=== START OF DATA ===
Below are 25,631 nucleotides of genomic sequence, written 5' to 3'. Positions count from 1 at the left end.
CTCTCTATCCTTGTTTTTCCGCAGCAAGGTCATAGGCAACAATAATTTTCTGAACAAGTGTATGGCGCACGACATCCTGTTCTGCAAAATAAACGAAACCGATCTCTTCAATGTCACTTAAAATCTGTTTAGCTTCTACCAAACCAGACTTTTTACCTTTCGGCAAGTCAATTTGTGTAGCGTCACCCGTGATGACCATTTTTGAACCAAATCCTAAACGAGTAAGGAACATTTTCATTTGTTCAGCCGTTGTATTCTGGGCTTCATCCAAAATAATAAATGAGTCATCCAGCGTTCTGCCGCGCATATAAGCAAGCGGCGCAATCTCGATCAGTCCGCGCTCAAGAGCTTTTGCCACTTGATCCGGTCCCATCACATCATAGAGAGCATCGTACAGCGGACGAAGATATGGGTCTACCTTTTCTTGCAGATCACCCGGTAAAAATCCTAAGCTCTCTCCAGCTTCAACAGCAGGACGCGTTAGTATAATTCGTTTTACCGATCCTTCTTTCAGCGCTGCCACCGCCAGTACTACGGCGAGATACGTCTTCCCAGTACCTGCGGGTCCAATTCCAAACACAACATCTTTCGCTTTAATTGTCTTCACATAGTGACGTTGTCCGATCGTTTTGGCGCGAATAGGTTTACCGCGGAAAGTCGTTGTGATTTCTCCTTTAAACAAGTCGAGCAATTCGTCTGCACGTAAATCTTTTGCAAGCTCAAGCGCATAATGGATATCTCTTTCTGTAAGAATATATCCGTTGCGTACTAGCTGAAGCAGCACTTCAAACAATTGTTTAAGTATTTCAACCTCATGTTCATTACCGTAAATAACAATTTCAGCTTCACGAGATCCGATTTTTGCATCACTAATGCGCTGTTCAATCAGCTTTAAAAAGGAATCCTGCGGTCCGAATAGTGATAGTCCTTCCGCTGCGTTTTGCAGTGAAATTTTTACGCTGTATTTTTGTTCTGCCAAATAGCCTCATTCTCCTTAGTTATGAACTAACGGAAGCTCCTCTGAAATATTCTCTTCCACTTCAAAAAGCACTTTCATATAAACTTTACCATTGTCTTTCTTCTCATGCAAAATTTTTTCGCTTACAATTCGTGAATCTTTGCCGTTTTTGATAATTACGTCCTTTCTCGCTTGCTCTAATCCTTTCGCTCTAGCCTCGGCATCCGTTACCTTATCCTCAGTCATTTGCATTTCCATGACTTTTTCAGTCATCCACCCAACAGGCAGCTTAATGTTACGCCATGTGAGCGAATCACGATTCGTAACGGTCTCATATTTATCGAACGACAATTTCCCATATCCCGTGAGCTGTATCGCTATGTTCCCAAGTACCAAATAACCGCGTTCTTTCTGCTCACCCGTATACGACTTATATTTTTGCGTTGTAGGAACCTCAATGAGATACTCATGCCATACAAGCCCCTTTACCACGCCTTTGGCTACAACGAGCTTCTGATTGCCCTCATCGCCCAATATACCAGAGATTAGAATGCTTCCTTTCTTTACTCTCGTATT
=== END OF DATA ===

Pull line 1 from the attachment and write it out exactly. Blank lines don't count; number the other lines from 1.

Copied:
Below are 25,631 nucleotides of genomic sequence, written 5' to 3'. Positions count from 1 at the left end.